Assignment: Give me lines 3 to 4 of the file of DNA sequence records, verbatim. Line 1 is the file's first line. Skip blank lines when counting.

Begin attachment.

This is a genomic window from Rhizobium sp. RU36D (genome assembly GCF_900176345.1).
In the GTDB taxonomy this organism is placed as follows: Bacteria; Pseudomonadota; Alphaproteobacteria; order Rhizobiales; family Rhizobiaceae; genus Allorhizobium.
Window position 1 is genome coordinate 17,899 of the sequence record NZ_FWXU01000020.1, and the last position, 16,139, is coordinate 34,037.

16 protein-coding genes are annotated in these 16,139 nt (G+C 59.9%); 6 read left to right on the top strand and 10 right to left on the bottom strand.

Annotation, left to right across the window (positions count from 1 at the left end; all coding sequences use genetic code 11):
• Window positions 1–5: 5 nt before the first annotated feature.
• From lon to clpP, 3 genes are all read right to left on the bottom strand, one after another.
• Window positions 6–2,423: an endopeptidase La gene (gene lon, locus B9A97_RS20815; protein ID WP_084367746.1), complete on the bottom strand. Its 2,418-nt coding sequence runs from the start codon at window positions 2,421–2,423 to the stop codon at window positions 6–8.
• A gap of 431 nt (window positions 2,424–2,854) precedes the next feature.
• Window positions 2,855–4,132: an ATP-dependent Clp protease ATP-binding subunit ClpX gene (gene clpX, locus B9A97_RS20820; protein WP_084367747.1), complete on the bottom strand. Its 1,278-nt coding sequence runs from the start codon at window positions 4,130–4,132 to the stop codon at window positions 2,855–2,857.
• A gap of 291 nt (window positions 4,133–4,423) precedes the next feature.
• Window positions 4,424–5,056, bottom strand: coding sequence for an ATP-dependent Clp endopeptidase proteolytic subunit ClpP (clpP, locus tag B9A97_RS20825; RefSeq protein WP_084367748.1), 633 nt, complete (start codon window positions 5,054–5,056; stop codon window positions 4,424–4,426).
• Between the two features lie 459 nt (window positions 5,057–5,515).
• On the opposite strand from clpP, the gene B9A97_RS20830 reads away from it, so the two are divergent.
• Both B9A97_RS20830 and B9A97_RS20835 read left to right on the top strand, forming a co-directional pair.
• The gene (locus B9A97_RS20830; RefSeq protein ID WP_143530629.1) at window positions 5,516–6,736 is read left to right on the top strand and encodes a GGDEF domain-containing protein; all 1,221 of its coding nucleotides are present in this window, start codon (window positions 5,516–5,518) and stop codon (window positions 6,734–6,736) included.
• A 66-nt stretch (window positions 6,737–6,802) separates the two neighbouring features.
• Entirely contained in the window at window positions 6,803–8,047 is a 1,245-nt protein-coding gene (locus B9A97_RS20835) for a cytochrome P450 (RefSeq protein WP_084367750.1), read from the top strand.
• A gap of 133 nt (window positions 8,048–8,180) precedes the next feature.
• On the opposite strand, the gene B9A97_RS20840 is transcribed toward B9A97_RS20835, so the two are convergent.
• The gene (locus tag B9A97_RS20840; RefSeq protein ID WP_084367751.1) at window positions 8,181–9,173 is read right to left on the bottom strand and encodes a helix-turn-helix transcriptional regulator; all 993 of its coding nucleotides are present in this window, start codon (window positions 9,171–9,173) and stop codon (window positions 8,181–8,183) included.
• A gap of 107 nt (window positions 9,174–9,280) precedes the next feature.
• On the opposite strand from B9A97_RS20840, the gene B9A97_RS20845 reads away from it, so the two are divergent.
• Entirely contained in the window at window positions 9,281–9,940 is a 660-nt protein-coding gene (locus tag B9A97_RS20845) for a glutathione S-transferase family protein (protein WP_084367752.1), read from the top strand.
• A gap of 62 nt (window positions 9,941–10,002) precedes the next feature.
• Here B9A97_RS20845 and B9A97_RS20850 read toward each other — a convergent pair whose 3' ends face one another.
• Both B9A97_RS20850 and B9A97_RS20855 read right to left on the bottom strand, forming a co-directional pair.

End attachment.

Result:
Window position 1 is genome coordinate 17,899 of the sequence record NZ_FWXU01000020.1, and the last position, 16,139, is coordinate 34,037.

16 protein-coding genes are annotated in these 16,139 nt (G+C 59.9%); 6 read left to right on the top strand and 10 right to left on the bottom strand.